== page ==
A Miniature Christmas Tree

Native to Norfolk Island off Australia, this charming tree is an attractive evergreen conifer. In its South Pacific home the Norfolk Island Pine can grow up to 60 meters tall. Indoors, it will eventually – albeit slowly - hit the ceiling, reaching heights of 6 to 10 feet if its needs are met. Although not a true pine, tiers of shiny, dark green, needle-covered branches growing horizontally give it the appearance of one. This is a slow grower, generally adding one new whorl of symmetrical branches per growing season. New foliage emerges in a light green shade and becomes darker as it ages.

Available at local stores right before Christmas, this indoor favourite is a charming holiday ornament. Small Norfolk Island Pines, less than 2 feet high, are perfect as centerpieces on tabletops and counters. Larger specimens, 3 to 4 feet tall, can be used as Christmas trees and decorated with all the trimmings, although care should be taken not to break the fragile branches by overloading them with too many heavy trinkets.

The A. heterophylla is a distinctive member of the ancient family Araucariaceae and one of the few conifers suitable for indoor growing. Surprisingly enough, this plant is not difficult at all to grow and will thrive indoors with consistently proper care. Success with this plant is mostly dependent on the quality of light that it receives and your watering practices, although temperature and humidity play an important role as well.

The length and quality of light are important for healthy growth. Place your Norfolk Island Pine in front of a very bright window where it can receive plenty of indirect light all day long. Although they don’t need direct sunlight, and should be protected against the summer’s scorching sun, morning rays from an eastern window, afternoon sunshine radiating from the west and curtain-filtered light coming in a few feet away from a southern pane are fine.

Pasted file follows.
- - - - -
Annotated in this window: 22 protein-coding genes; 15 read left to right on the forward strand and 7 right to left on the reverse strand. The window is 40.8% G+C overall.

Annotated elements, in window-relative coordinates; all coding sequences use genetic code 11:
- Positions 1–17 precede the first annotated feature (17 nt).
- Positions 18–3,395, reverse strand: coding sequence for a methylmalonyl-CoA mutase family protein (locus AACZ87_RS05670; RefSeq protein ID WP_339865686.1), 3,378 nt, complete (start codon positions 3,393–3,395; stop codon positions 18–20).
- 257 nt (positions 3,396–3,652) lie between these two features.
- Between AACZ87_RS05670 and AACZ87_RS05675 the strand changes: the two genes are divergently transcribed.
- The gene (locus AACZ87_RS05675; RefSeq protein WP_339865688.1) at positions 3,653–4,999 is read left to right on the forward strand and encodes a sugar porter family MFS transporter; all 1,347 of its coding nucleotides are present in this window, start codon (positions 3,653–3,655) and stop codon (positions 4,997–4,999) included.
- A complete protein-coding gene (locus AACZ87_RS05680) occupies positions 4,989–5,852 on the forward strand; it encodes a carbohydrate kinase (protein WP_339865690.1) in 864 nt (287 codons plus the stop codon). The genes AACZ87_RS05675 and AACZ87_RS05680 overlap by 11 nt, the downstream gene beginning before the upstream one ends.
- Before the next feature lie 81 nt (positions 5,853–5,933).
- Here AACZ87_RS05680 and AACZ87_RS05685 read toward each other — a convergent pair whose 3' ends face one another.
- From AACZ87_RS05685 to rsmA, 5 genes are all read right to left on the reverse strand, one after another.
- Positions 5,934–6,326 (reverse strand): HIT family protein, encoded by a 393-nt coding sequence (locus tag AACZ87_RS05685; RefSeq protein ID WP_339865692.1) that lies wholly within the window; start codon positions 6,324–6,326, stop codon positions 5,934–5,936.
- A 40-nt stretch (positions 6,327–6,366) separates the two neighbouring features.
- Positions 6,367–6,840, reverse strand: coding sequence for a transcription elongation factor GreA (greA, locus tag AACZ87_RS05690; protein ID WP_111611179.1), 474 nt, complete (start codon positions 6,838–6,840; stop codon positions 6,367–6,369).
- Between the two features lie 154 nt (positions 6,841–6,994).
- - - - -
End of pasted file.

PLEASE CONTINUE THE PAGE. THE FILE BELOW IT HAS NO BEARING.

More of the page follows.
Although it has developed a reputation as being “low light tolerant”, nothing could be further from the truth. This plant will gradually decline if the light it receives is inadequate and may even protest by drooping miserably or by dropping some lower branches. Rotate the plant weekly to keep it from losing its symmetry as it reaches for the light.

One of the major contributors to the failure of this plant is poor watering habits. This plant is frequently injured or killed by being placed in a cool area and chronically over-watered, or by being consistently under-watered in a hot, dry area. And although I understand that one of the most complicated things to master with this plant is watering, there are a few simple facts to keep in mind.